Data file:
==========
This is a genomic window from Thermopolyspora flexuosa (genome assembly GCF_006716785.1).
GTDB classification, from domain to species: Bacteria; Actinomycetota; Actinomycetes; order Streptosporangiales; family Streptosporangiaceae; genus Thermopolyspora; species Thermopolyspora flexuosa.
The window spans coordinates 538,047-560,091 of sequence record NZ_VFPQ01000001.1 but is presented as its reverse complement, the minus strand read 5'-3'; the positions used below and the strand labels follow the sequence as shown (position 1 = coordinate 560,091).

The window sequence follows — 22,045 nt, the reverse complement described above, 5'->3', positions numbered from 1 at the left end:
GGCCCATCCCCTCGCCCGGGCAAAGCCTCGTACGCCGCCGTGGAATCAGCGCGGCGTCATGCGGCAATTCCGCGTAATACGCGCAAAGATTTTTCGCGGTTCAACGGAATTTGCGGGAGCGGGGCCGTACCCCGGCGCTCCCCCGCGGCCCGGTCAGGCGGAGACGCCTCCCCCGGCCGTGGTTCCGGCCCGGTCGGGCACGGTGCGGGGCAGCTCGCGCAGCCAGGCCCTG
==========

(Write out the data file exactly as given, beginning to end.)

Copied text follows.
This is a genomic window from Thermopolyspora flexuosa (genome assembly GCF_006716785.1).
GTDB classification, from domain to species: Bacteria; Actinomycetota; Actinomycetes; order Streptosporangiales; family Streptosporangiaceae; genus Thermopolyspora; species Thermopolyspora flexuosa.
The window spans coordinates 538,047-560,091 of sequence record NZ_VFPQ01000001.1 but is presented as its reverse complement, the minus strand read 5'-3'; the positions used below and the strand labels follow the sequence as shown (position 1 = coordinate 560,091).

The window sequence follows — 22,045 nt, the reverse complement described above, 5'->3', positions numbered from 1 at the left end:
GGCCCATCCCCTCGCCCGGGCAAAGCCTCGTACGCCGCCGTGGAATCAGCGCGGCGTCATGCGGCAATTCCGCGTAATACGCGCAAAGATTTTTCGCGGTTCAACGGAATTTGCGGGAGCGGGGCCGTACCCCGGCGCTCCCCCGCGGCCCGGTCAGGCGGAGACGCCTCCCCCGGCCGTGGTTCCGGCCCGGTCGGGCACGGTGCGGGGCAGCTCGCGCAGCCAGGCCCTG